- The House’s rushed effort to extend the moratorium came after the Biden Administration said Thursday that Congress should make the extension.
- By the end of March, 6.4 million American households were behind on their rent, according to HUD.
WASHINGTON — After scrambling for votes all day, the House of Representatives on Friday failed to pass a bill that would have extended a freeze on evictions that is slated to expire Saturday.
House Speaker Nancy Pelosi, Majority Leader Steny Hoyer and Whip James Clyburn released a joint statement on the failed bill and blamed Republicans.
“It is extremely disappointing that House and Senate Republicans have refused to work with us on this issue,” they wrote in the statement. “We strongly urge them to reconsider their opposition to helping millions of Americans and instead join with us to help renters and landlords hit hardest by the pandemic and prevent a nationwide eviction crisis.”
Earlier in the day,Pelosi pleaded with House Democrats in an email Friday to support the bill that would have directed the Centers for Disease Control to extend the eviction moratorium.
“Congress has the power to direct the CDC to extend the eviction moratorium to provide relief, as we encourage state and local governments to distribute the money that we allocated,” she said in the email.
Other House Democrats urged their colleagues to support the legislation.
“I’m urging you to please hear me out on this issue because as a formerly unhoused Congresswoman, I have been evicted three times myself,” Missouri Democratic Rep. Cori Bush wrote in a letter to House Democrats. “…If Congress does not act now, the fallout of the eviction crisis will undoubtedly set us backwards as the COVID-19 pandemic continues to ravish our communities — needlessly contributing to more death and suffering.”
The bill would have extended the eviction freeze until Oct. 18, which is when the public health emergency declaration for COVID-19 is set to expire.
The CDC placed a pause on evictions last September amid economic hardships experienced during the COVID-19 pandemic.
Despite an emergency appeal from real estate agent associations, landlords and other groups that argued that the CDC had exceeded its authority by imposing a moratorium, the Supreme Court allowed the eviction freeze to remain intact until the end of July.
The House’s rushed effort to extend the moratorium came after the Biden Administration said Thursday that that Congress should make the extension after the Supreme Court ruled Tuesday the ban would end on July 31.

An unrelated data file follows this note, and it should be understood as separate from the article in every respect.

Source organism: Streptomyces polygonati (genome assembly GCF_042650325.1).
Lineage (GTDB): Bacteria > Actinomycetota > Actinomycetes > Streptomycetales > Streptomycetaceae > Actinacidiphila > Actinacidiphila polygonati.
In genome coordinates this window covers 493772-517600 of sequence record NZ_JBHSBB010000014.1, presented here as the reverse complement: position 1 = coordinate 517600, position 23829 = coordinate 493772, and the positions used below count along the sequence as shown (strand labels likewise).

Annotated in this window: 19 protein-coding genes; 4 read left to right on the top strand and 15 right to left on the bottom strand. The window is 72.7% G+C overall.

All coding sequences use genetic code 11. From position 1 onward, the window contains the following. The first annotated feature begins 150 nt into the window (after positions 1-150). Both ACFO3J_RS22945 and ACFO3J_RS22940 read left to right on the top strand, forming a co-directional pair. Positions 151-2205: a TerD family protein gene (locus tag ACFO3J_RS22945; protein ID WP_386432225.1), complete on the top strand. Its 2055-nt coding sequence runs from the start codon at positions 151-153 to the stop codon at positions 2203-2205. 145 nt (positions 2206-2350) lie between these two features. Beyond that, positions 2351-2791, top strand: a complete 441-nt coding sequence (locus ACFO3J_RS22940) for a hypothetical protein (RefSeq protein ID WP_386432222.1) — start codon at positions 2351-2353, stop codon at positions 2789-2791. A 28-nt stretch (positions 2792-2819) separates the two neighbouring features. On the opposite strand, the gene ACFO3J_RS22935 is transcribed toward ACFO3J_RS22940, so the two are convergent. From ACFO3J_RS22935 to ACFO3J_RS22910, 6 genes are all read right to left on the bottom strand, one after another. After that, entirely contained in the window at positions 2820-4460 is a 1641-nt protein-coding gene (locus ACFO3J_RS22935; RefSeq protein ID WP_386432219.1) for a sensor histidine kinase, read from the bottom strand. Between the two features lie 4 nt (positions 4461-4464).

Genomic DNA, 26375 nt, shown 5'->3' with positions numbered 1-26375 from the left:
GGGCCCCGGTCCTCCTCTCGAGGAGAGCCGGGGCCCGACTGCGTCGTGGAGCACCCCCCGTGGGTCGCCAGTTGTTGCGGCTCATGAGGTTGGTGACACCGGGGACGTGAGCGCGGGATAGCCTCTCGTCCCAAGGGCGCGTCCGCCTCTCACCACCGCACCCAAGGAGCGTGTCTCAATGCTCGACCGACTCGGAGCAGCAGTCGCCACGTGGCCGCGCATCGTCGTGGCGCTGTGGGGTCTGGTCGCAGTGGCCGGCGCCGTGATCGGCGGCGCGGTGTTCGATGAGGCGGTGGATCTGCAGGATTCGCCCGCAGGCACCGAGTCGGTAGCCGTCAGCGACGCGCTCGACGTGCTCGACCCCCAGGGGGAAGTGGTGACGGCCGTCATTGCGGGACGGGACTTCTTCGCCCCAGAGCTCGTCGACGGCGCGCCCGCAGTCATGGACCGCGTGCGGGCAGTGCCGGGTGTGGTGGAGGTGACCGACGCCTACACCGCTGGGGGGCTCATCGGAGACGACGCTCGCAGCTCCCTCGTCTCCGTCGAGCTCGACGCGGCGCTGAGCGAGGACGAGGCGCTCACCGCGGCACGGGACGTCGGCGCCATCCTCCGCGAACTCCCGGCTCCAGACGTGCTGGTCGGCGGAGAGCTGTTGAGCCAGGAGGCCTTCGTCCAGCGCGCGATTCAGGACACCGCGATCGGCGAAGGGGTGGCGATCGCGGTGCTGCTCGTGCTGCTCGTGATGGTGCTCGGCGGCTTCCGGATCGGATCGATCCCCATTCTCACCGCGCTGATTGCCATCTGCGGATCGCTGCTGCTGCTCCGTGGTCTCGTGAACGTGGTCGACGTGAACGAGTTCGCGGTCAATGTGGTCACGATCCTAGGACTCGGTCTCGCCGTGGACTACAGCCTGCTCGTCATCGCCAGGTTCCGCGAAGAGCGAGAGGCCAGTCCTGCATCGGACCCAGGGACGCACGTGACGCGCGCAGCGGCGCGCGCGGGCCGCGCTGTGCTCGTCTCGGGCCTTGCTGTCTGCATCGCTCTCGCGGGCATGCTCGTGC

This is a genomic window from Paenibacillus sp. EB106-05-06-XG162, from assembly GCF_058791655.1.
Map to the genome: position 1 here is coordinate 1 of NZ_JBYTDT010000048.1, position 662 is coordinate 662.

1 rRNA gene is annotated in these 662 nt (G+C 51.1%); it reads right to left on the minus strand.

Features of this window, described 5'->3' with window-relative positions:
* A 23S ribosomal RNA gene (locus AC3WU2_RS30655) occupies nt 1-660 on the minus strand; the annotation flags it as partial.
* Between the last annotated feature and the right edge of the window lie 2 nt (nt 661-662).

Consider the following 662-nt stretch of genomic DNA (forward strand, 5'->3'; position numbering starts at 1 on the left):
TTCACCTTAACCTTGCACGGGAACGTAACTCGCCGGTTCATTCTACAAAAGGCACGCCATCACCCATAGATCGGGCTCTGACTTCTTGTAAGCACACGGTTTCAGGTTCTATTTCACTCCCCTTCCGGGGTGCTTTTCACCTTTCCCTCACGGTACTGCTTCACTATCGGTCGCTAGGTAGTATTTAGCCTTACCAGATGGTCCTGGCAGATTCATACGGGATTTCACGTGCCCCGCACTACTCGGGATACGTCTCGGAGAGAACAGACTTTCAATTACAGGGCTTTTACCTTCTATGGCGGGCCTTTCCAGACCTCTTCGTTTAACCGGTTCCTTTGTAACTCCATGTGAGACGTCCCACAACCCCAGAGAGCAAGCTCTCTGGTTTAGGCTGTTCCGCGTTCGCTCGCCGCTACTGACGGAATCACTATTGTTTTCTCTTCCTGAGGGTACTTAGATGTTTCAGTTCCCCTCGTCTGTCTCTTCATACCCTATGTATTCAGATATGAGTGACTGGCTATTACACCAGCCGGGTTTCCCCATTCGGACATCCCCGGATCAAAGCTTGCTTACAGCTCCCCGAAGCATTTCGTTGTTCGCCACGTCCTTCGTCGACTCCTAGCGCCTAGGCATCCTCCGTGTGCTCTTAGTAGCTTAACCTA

White House Press Secretary Jen Psaki said Thursday that Biden would have “strongly supported” another extension amid a spike in COVID-19 cases due to the highly transmissible delta variant. Daily cases of COVID-19 are nearly doubled what they were last summer, according to data from Johns Hopkins University data.
“Unfortunately, the Supreme Court has made clear that this option is no longer available,” Psaki said.
Biden released a statement Friday evening calling on state and local governments to “take all possible steps” to pay out Emergency Rental Assistance funding in light of the moratorium’s looming end. States first received such funds in February and became eligible for more under the American Rescue Plan.
“My Administration will not rest – nor should state and local governments – until Emergency Rental Assistance dollars reach Americans in need,” Biden said in the statement.
The White House also said it asked the departments of Housing and Urban Development, Agriculture and Veterans Affairs to extend their eviction freezes through the end of September to protect households in federally insured, single-family properties.
Both the USDA and HUD’s Federal Housing Administration announced in press releases Friday that they will extend their eviction moratoriums through Sept. 30.
“The United States is still reeling from a nationwide housing affordability crisis brought on by the COVID-19 pandemic,” USDA Deputy Under Secretary for Rural Development Justin Maxson said in a release.
“We must continue to do everything within our authority to make sure that foreclosed borrowers who are impacted by the pandemic have the time and resources to secure safe and stable housing, whether it’s in their current homes, or by obtaining alternative housing options,” Principal Deputy Assistant Secretary for Housing Lopa P. Kolluri said in a different release.
Housing advocates and other groups warned that millions could risk eviction and face homelessness if the moratorium expires in uncertain economic conditions.
By the end of March, 6.4 million American households were behind on their rent, according to the Department of Housing and Urban Development. As of July 5, roughly 3.6 million people in the U.S. said they faced eviction in the next two months, according to the U.S. Census Bureau’s Household Pulse Survey.